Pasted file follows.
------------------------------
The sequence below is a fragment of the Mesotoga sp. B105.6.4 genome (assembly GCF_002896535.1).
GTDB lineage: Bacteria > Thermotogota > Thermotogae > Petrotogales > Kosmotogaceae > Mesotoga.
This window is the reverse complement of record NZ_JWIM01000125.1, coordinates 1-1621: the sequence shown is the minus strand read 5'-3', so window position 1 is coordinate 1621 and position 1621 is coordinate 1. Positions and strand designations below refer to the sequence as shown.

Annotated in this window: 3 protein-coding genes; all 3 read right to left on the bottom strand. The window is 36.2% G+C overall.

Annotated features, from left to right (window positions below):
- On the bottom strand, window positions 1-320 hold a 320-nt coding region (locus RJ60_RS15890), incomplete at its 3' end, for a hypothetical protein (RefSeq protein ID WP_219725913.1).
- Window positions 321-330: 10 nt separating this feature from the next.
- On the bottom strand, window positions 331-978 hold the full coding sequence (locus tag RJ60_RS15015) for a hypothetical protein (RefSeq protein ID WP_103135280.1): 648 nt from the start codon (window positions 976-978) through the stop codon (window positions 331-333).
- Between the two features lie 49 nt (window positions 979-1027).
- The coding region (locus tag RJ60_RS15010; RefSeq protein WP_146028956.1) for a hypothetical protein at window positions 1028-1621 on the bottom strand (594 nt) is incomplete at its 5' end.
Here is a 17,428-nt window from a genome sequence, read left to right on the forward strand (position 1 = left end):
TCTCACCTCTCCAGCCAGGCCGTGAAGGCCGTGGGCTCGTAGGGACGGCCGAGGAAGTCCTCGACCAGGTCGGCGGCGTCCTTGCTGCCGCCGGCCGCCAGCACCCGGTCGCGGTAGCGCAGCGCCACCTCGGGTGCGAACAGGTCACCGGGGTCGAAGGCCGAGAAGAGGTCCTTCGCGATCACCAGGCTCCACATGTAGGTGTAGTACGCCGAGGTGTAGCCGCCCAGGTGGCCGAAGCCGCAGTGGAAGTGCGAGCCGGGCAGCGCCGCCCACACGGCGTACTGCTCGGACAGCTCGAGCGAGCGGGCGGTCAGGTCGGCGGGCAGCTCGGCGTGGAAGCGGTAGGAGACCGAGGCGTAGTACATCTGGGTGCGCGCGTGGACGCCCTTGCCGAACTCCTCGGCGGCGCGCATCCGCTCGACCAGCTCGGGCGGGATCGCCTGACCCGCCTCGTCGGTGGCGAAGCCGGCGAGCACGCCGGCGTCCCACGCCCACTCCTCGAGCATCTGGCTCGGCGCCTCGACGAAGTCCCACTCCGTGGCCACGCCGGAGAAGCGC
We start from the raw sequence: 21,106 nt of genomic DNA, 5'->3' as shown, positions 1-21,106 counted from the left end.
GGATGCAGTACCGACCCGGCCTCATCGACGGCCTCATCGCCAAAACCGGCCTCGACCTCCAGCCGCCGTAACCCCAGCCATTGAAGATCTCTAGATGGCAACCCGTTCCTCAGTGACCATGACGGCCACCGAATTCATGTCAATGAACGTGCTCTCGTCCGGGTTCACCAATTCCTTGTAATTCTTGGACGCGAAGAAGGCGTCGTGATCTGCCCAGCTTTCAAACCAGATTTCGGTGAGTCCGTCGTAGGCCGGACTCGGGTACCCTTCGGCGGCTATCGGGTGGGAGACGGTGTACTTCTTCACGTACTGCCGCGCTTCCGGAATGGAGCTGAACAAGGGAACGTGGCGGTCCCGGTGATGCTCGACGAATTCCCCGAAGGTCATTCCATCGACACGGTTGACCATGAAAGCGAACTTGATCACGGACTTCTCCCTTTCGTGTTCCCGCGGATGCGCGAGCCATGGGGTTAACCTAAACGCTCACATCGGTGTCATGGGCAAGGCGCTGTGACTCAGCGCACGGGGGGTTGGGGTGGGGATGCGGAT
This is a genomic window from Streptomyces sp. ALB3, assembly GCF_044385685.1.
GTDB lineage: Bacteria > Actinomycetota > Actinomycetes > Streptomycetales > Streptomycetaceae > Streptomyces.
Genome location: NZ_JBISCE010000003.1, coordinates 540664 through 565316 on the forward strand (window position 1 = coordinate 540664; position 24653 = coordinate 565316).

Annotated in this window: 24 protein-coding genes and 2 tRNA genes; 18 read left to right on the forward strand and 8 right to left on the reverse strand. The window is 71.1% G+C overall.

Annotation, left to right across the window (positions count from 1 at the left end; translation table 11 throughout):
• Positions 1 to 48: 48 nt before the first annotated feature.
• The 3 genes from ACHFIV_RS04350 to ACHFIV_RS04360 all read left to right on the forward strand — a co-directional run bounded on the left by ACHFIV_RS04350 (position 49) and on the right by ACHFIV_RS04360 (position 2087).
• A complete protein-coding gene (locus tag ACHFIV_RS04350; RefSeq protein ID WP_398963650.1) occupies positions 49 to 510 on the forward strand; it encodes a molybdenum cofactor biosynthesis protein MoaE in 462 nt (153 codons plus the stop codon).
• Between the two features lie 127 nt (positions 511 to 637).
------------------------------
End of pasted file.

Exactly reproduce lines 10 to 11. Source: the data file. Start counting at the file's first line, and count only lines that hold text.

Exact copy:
- The coding region (locus tag RJ60_RS15010; RefSeq protein WP_146028956.1) for a hypothetical protein at window positions 1028-1621 on the bottom strand (594 nt) is incomplete at its 5' end.
Here is a 17,428-nt window from a genome sequence, read left to right on the forward strand (position 1 = left end):